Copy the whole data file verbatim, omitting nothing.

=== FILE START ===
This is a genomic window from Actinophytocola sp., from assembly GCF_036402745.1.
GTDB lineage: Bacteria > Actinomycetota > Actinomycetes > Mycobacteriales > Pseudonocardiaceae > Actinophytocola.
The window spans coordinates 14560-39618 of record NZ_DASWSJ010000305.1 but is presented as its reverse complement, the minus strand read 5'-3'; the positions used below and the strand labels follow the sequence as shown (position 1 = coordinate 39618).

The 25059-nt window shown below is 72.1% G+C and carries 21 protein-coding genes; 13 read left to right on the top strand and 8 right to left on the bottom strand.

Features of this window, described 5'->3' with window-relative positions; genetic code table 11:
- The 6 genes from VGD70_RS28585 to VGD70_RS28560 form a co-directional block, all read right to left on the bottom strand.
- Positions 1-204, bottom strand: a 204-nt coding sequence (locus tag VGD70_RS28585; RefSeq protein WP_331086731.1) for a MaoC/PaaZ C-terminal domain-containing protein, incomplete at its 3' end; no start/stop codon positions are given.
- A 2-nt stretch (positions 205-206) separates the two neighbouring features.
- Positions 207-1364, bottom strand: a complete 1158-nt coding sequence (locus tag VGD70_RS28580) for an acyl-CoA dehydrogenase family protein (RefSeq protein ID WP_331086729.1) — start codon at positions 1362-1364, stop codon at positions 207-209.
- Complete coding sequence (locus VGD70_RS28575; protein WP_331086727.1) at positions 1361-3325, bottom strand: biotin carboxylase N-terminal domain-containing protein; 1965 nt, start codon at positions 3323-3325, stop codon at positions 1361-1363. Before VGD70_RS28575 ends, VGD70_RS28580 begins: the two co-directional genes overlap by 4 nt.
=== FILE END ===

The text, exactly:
This is a genomic window from Actinophytocola sp., from assembly GCF_036402745.1.
GTDB lineage: Bacteria > Actinomycetota > Actinomycetes > Mycobacteriales > Pseudonocardiaceae > Actinophytocola.
The window spans coordinates 14560-39618 of record NZ_DASWSJ010000305.1 but is presented as its reverse complement, the minus strand read 5'-3'; the positions used below and the strand labels follow the sequence as shown (position 1 = coordinate 39618).

The 25059-nt window shown below is 72.1% G+C and carries 21 protein-coding genes; 13 read left to right on the top strand and 8 right to left on the bottom strand.

Features of this window, described 5'->3' with window-relative positions; genetic code table 11:
- The 6 genes from VGD70_RS28585 to VGD70_RS28560 form a co-directional block, all read right to left on the bottom strand.
- Positions 1-204, bottom strand: a 204-nt coding sequence (locus tag VGD70_RS28585; RefSeq protein WP_331086731.1) for a MaoC/PaaZ C-terminal domain-containing protein, incomplete at its 3' end; no start/stop codon positions are given.
- A 2-nt stretch (positions 205-206) separates the two neighbouring features.
- Positions 207-1364, bottom strand: a complete 1158-nt coding sequence (locus tag VGD70_RS28580) for an acyl-CoA dehydrogenase family protein (RefSeq protein ID WP_331086729.1) — start codon at positions 1362-1364, stop codon at positions 207-209.
- Complete coding sequence (locus VGD70_RS28575; protein WP_331086727.1) at positions 1361-3325, bottom strand: biotin carboxylase N-terminal domain-containing protein; 1965 nt, start codon at positions 3323-3325, stop codon at positions 1361-1363. Before VGD70_RS28575 ends, VGD70_RS28580 begins: the two co-directional genes overlap by 4 nt.